© 2019 Tim Buchalka
  • Tim Buchalka

Computer Hardware - Gates, Circuits, and Switches - Learn To Code Series

The guts are internals of a computer include gates, circuits, and switches. So come along with me now, as we learn about these computer details or delicacies in today's blog.



Today we're gonna learn about the fascinating basics about computers, gates, circuits, and switches.


Now, these components are the basic building blocks found in today's computers or computing devices in general. Being familiar with these topics will allow for a better understanding, of what really happens inside a computer. This ultimately will also help you and give you better programming skills along the way.


If you're not already familiar with boolean operations, then I suggest you read the previous post in the series that covers that topic, before you go through this one. Click here if you want to read through that one first. All right, let's get going.


A gate is a device that produces the output of a boolean, true or false, one or zero operation when given the operations input values. Case can be constructed with a variety of technologies such as keys and relays. Inside today's computers gates are usually implemented as small electronic circuits in which the digits zero and one are represented as voltage levels.


Circuits are defined by the gates they represent and the values the gates can produce. For example, the value in a boolean circuit are the two boolean values true and false, often represented as binary one true and binary zero false. So a circuit produces an output value of one or zero, which remains constant until a pulse from another circuit, causes it to shift to the other value.


For our purposes in this blog, consider gate and circuit synonyms, and I'll actually refer to them as circuits from this point forward. Boolean operations are used with gates and circuits, and so will illustrate four of the basic ones. Naming NOT; AND; OR and XOR, which is actually pronounced Exclusive OR.


A simple circuit example for NOT circuit, based on billion operations shows a binary one is input and the resulting output is a binary zero because the NOT circuit reverses the input value. So an input one becomes an input zero, and an input zero becomes an output one. This billion operations is used quite often in computer programming languages, although it's using a human spoken language is quite rare if at all.


A more complicated circuit is an AND circuit that takes two binary inputs and produces one binary output result. In the figure example, a binary one and binary zero are two inputs. The resulting output is a binary zero based on boolean logic for an AND circuit, which states that both inputs must be a binary one, for the resulting output to be a binary one. All other combinations of input - there are only three - would produce a binary zero as the output result.


Similar to the AND circuit is an OR circuit that also takes two binary inputs and produces one binary output result. In the example of the figure, a binary one and binary zero of the two inputs, the resulting output is a binary one based on boolean logic for an OR circuit, which states that if one or both inputs are a binary one, then the resulting output will also be a binary one. So three of the four possible combinations of input will produce a binary one is the output result, and only one when both inputs are binary zero, with the resulting output also be a binary zero.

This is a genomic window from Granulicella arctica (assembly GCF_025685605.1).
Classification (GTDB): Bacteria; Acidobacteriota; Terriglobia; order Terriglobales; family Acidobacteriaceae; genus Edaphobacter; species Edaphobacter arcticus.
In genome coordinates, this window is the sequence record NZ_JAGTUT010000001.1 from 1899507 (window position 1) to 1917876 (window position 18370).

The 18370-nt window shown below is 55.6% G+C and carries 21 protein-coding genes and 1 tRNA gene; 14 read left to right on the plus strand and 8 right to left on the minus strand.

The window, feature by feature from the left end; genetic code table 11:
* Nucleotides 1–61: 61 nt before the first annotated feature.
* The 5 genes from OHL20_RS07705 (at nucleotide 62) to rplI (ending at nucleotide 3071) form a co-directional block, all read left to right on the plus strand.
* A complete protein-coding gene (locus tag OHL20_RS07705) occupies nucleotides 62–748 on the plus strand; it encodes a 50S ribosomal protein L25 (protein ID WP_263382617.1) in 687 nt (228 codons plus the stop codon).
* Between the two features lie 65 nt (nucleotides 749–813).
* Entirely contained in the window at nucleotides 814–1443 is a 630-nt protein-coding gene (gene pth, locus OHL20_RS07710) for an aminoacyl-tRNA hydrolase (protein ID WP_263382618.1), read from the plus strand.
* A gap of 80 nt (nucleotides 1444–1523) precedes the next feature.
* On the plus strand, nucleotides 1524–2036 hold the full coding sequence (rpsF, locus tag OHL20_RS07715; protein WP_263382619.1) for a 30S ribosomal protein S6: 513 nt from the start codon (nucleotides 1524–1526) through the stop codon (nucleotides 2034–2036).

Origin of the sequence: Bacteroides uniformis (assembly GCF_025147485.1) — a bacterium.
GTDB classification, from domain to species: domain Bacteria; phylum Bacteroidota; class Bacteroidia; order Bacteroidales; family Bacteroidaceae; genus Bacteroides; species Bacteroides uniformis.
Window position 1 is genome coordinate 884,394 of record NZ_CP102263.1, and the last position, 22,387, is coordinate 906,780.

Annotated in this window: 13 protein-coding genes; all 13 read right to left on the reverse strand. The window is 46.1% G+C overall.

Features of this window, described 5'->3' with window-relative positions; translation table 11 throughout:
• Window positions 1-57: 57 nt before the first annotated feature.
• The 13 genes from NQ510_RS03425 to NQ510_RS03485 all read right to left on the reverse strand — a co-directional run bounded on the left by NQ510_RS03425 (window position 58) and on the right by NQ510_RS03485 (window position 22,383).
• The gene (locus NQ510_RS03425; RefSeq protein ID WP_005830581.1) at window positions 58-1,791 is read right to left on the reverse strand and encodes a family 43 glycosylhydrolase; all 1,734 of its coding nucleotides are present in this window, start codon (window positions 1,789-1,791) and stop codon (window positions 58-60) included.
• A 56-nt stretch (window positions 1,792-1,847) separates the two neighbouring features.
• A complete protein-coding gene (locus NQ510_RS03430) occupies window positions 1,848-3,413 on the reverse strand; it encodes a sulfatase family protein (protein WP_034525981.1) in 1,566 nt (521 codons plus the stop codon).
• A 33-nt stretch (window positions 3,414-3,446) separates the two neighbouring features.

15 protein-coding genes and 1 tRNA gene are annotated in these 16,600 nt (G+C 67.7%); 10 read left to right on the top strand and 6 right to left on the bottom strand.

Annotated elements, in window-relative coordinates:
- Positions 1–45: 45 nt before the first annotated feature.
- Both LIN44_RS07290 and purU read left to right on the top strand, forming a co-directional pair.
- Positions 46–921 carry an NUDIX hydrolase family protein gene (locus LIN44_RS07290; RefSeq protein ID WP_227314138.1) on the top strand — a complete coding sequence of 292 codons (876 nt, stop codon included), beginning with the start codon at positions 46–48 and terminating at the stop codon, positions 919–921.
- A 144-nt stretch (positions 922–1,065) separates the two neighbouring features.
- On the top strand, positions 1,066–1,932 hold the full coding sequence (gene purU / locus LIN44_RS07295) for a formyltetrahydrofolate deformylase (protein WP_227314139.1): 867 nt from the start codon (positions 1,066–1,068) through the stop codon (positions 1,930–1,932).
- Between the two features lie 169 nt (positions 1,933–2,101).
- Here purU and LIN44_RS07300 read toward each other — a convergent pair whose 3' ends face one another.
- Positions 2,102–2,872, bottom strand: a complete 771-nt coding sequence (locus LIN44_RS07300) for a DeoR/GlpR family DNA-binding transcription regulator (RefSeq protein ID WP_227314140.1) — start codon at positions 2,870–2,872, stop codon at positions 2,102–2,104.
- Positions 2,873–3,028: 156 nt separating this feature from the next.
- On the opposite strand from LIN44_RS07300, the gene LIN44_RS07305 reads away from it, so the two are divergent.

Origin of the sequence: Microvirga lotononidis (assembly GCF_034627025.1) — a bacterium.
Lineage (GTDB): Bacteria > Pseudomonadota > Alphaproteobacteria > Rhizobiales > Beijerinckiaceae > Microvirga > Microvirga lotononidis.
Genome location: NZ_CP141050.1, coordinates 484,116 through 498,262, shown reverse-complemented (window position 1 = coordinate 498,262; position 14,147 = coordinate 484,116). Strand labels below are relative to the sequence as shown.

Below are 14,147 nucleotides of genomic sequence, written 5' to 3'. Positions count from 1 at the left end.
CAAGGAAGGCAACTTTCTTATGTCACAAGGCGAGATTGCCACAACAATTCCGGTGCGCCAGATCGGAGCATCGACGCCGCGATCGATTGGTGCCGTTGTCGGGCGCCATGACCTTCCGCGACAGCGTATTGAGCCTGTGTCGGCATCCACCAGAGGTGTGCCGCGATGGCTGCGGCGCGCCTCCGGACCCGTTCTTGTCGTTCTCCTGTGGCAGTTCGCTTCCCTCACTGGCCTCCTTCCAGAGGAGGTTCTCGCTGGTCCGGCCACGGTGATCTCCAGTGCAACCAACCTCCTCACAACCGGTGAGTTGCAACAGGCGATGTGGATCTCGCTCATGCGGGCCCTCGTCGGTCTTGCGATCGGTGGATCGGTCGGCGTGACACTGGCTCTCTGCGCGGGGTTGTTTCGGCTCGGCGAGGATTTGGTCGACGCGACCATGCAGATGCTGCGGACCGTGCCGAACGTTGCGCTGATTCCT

The fourth and final circuit to talk about is the XOR or Exclusive OR circuit. There's no single conjunction in the English language that captures the meaning of the Exclusive OR operation. Referring to the figure, Exclusive OR produces an output of binary one, when one of its inputs is a binary one, and the other is a binary zero. That way the computer interprets an Exclusive OR circuit like A Exclusive OR B is either A or B but not both. Another way to say this, is that the Exclusive OR circuit producers a output of binary one when its inputs are different.


So millions of circuits are combined and coupled together on a single wafer called a chip. Now, these circuits take the output of one or possibly two other circuits and use that output as input to the next circuit or circuits in line, and so forth. This allows for the massive processing of bits to occur.


A switch works by interrupting current flow around an electrical circuit. A basic switch is a binary device in which it is either open off or closed on. The simplest type of switches is one that comprises two middle strips that have brought into contact by a string or some other form of actuating mechanism. Switches are actually quite common in our lives, lots of on-off switches are everywhere. Alright, so that's gates, circuits and switches, and the end of this blog post.


Now in the next blog in the series, we're going to start taking a look at the computer's input and output function or capability. One question for you though before I go: Have you heard the phrase, "Garbage in and garbage out?" Well, do you know what that is? We'll talk about what that is in the next blog. Thanks for reading, and I'll see you in the next blog post.

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